“New” Turcot Plan Still Stuck In 1950’s

So they have added a reserved bus lane between Ville Saint Pierre and the Ville Marie Expressway. That sure doesn’t sound helpful for West Islanders who could be tempted to take the bus in. My past experiences with taking the 211 in the morning says that unless the reserved bus lanes start at the Dorval Circle, of which millions are being spent to reconfigure without bus lanes, or at least west of the junction for Highway 13, you haven’t really solved much. Buses will be crawling to get to Ville Saint Pierre as usual. But it should be good for people coming from Chateauguay. Once again, the ‘ol West Island gets screwed!
The new project will be completed in 2018 at a cost of 3 billion dollars. Apply the Actual Reality Formula (ARF) for major Quebec construction projects and you will end up with a modest completed in 2020 at a cost of 7-10 Billion dollars. And 43,000 jobs created is a pretty sweet deal, but it still doesn’t answer the question of why the Quebec Liberal Party is so deeply beholden to the construction industry.
The government says there will be less expropriations as though they are born again urbanists! Don’t buy their spin. They are trying to bypass the fact that for at least 7 years people living near the project will have to live in a construction zone nightmare. As it is there are only there is only two entrances to Turcot (technically 3, but 2 of them are on the same street in Saint Henri). You may think that, well, isn’t there going to have to be a construction zone regardless of which plan they build? Yes, very true, but this plan is excessive. As McGill professor of architecture Pieter Sijpkes has pointed out, “the 20 is not broken, only the elevated parts of Turcot need to be repaired.”. The government wants to rebuild the whole thing from scratch from Montreal West to the Ville Marie which is fixing a whole lot of stuff that isn’t broken. But it will create a lot of work, make some people very, very happy.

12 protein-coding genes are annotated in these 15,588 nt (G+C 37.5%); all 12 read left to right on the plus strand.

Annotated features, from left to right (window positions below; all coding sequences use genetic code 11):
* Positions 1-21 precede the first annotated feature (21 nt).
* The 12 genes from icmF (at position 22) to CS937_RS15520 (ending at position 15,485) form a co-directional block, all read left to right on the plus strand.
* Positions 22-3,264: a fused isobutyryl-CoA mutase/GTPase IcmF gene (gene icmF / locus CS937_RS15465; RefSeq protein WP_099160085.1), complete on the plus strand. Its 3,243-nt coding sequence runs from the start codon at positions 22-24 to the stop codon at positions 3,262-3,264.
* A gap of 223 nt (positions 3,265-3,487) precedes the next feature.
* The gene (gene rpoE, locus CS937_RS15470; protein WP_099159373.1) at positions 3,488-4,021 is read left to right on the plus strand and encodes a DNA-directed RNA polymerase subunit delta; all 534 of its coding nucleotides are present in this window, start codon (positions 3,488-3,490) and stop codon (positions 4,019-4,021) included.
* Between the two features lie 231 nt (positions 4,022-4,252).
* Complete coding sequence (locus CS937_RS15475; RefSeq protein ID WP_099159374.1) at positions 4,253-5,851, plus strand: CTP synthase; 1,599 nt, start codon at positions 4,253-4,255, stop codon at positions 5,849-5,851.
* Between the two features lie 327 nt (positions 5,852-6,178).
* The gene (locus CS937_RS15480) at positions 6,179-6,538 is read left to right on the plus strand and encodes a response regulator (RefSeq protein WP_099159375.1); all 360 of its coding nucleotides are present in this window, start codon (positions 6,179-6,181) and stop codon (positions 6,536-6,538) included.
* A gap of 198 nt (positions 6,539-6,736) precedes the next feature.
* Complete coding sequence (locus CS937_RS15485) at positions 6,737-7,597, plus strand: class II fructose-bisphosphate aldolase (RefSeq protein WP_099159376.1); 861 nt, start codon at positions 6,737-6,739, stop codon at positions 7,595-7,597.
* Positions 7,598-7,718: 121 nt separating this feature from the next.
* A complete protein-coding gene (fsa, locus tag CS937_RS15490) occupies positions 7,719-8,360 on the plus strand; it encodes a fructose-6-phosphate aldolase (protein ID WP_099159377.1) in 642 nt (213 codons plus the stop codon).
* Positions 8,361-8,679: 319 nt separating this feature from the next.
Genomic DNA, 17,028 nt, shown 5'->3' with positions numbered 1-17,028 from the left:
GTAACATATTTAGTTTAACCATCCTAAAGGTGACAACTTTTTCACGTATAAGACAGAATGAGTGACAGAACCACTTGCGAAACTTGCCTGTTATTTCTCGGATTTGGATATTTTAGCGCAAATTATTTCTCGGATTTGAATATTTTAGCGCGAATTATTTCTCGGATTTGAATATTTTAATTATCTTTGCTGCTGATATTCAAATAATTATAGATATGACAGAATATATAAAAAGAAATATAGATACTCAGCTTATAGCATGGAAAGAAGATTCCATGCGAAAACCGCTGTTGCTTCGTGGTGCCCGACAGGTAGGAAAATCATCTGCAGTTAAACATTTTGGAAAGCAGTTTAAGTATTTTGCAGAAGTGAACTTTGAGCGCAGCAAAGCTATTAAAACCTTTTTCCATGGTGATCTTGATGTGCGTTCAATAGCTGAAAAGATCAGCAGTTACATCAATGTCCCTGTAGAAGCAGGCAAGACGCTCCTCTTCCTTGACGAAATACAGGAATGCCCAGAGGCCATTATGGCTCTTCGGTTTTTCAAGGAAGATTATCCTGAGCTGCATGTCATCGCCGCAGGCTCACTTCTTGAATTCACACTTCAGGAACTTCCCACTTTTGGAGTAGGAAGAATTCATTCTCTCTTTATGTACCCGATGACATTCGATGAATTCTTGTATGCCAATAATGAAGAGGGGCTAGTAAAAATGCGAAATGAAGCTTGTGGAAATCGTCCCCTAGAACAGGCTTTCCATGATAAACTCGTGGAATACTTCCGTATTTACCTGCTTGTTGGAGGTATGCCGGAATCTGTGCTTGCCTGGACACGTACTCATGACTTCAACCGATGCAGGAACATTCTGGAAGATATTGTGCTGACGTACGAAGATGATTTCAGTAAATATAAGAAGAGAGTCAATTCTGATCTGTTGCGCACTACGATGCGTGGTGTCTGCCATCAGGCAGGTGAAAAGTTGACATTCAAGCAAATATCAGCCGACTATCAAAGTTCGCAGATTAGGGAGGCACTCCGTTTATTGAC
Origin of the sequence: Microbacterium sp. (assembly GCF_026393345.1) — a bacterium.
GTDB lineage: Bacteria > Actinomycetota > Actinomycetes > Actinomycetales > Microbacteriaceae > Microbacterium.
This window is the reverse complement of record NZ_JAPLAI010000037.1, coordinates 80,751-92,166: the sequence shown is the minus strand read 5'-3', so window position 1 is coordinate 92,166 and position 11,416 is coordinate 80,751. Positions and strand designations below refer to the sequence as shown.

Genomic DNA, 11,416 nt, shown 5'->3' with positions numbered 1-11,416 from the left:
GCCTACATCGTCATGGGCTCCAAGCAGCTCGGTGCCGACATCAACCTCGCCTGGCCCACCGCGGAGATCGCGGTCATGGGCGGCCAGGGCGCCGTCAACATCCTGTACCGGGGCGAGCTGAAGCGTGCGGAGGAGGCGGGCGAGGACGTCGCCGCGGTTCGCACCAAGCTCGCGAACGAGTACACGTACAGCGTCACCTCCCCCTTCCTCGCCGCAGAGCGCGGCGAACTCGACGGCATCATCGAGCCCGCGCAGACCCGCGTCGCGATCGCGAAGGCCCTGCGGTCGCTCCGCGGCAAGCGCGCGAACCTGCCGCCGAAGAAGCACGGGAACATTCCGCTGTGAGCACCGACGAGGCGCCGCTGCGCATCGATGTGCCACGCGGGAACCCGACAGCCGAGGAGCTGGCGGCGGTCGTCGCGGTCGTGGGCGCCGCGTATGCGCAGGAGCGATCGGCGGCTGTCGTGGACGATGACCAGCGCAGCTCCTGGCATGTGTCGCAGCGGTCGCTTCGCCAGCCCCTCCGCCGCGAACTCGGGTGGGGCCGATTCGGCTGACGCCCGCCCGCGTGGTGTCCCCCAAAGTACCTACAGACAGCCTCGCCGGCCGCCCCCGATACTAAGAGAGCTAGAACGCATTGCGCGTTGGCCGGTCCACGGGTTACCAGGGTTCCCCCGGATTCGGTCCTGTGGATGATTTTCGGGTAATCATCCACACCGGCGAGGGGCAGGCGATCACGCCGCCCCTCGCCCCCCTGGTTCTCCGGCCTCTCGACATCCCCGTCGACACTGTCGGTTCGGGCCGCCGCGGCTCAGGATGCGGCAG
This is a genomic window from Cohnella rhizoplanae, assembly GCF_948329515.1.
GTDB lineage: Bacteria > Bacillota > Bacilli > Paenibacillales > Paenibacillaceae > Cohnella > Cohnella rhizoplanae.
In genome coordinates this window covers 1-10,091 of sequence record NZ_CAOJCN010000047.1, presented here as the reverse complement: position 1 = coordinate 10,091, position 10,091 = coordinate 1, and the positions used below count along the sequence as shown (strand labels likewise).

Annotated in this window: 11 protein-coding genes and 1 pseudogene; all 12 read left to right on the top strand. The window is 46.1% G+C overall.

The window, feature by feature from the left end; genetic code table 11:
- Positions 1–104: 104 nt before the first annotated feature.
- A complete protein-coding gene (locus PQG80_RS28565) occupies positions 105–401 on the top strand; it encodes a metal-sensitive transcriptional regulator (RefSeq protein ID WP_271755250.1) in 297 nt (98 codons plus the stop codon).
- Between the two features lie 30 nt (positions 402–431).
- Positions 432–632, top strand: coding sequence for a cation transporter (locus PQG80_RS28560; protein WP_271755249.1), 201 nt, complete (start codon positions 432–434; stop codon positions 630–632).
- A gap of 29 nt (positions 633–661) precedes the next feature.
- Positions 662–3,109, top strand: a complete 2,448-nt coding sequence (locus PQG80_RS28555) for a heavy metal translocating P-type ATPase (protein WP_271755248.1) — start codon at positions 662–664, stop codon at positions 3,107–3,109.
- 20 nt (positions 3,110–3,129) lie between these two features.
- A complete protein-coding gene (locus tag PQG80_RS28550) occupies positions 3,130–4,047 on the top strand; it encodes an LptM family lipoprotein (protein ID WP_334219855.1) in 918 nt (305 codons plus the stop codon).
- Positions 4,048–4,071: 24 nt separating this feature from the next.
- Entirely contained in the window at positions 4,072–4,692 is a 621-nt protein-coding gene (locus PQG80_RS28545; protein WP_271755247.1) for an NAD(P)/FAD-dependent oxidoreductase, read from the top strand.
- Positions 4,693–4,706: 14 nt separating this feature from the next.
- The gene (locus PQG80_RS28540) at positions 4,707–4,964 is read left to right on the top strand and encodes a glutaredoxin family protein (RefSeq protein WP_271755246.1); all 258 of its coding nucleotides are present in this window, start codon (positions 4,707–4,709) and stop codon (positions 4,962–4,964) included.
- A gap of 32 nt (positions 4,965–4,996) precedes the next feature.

No one really expected much of an improvement from the ministry so this puts us all back to Square One with a few minor changes here and there, but the Big Picture remains the same – this is a monumentally bad vision for Montreal’s future!

“…it is understandable that men who were young in the 1902’s were captivated by the vision of the freeway Radiant City, with the specious promise that it would be appropriate to an automobile age. At least then it was a new idea; to men of the generation of New York’s Robert Moses, for example, it was radical and exciting in the days when their minds were growing and their ideas forming. Some men tend to cling to old intellectual excitements, just as some belles, when they are old ladies, still cling to the fashions and coiffures of their exciting youth. But it is harder to understand why this form of arrested mental development should be passed on intact to succeeding generations of planners and designers. It is disturbing to think that men who are young today, men who are being trained now for their careers, should accept on the grounds that they most be “modern” in their thinking, conceptions about cities and traffic which are not only unworkable, but also to which nothing new of any significance has been added since their fathers were children.

Jane Jacobs, The Death And Life Of Great American Cities, 1961

Story here.


6 responses to ““New” Turcot Plan Still Stuck In 1950’s

  1. There were a number of improvement to the project. Here are some of them:

    Between the announcement (2007) and the BAPE (2009):

    o Improved management of green spaces and slopes
    o Wider sidewalks and addition of bike paths
    o Improved urban integration (squares, etc.)..
    o Architectural treatment of major structures
    o Accès-Logis to maintain housing
    o Additions of numerous interventions on the local network after discussions with the City of Montreal (Boulevard Pullman, the area off Angrignon Boulevard, extension of De La Verendrye, etc.).
    o Anti-noise walls
    o Creation of a 15 meters green band at the foot of the cliff … (0 meters initially)
    o Reserved lanes on A-20

    Between the BAPE report and today (2010):

    o Fewer acquisition of residential buildings: The construction of a containment wall, removal of a westbound lane, reduced lane width and shoulder width (conversion of A-720 highway) prevented the expropriation of 57 of the 60 homes on Cazelais and Desnoyers foreseen in the initial 2007 plans.
    o Added two additional links (Eadie Street and Hadley) between Cabot and Roberval streets (under the A-15)
    o Built on structures between Saint-Rémi/Laurendeau and St. Patrick’s (A-15)
    o Extension of reserved lanes on the A-720
    o Green space at the foot of the cliff doubled to 30 meters.